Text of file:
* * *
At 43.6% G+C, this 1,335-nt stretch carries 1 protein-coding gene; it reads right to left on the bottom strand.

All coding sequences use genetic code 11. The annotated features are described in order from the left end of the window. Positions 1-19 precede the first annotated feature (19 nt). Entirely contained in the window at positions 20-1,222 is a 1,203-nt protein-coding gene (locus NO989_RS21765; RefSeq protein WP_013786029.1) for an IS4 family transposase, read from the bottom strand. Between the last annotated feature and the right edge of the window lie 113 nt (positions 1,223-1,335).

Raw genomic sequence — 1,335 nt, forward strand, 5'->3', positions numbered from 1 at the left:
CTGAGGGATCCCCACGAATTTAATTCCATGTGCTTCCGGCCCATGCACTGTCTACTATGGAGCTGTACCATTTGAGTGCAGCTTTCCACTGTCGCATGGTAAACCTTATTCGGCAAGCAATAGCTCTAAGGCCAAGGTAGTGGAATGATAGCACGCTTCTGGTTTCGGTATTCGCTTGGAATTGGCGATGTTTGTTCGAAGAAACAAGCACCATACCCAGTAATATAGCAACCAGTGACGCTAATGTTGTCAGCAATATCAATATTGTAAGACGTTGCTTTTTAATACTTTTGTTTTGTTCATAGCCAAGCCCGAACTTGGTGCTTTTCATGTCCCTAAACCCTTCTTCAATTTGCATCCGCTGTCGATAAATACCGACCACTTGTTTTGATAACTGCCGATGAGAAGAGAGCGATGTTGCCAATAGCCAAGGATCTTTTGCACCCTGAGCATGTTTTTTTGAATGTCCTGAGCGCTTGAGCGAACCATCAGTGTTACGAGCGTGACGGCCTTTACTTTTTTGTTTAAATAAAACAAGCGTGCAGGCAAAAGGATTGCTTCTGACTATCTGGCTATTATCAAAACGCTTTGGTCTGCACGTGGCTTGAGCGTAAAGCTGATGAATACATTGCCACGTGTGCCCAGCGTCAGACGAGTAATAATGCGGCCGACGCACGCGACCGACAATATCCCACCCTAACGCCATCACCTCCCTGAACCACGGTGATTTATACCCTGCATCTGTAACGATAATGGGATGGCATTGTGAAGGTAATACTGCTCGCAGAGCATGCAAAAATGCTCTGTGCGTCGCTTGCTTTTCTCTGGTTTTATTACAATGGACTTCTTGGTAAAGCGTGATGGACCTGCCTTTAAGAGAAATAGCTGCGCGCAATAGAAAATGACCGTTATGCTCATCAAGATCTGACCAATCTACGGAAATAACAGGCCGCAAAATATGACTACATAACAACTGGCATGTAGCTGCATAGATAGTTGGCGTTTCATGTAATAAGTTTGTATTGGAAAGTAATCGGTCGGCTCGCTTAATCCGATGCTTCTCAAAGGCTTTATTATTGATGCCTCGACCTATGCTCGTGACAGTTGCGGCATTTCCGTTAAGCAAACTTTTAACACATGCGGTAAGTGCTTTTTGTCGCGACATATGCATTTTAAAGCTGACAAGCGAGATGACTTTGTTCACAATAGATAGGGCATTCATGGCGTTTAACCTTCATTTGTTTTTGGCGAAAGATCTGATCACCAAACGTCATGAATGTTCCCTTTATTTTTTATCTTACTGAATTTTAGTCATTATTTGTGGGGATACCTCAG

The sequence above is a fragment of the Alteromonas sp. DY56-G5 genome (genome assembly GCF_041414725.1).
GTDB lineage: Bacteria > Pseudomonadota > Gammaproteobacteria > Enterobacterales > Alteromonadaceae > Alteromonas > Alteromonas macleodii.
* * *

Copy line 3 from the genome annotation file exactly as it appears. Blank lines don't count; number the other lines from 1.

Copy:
Raw genomic sequence — 1,335 nt, forward strand, 5'->3', positions numbered from 1 at the left: